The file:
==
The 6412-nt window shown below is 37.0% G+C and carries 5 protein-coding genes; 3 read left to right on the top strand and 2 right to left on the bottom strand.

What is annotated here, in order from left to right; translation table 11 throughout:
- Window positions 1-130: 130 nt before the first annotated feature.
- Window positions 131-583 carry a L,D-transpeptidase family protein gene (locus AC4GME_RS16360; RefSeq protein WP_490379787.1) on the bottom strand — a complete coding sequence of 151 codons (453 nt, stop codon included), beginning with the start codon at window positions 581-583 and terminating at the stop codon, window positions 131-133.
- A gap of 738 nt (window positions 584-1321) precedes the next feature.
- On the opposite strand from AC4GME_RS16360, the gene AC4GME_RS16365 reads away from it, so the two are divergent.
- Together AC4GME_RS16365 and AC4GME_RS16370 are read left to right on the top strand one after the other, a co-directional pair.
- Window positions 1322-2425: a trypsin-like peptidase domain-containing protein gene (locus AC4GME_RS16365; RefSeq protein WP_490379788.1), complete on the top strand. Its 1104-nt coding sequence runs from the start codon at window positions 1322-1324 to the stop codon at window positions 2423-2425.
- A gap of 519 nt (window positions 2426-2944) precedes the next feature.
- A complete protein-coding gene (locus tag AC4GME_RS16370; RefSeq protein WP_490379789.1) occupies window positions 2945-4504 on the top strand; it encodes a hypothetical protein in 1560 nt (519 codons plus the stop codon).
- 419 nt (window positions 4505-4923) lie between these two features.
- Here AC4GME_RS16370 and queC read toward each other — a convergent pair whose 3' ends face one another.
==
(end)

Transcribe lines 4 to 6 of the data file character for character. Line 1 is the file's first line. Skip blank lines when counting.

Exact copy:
- Window positions 131-583 carry a L,D-transpeptidase family protein gene (locus AC4GME_RS16360; RefSeq protein WP_490379787.1) on the bottom strand — a complete coding sequence of 151 codons (453 nt, stop codon included), beginning with the start codon at window positions 581-583 and terminating at the stop codon, window positions 131-133.
- A gap of 738 nt (window positions 584-1321) precedes the next feature.
- On the opposite strand from AC4GME_RS16360, the gene AC4GME_RS16365 reads away from it, so the two are divergent.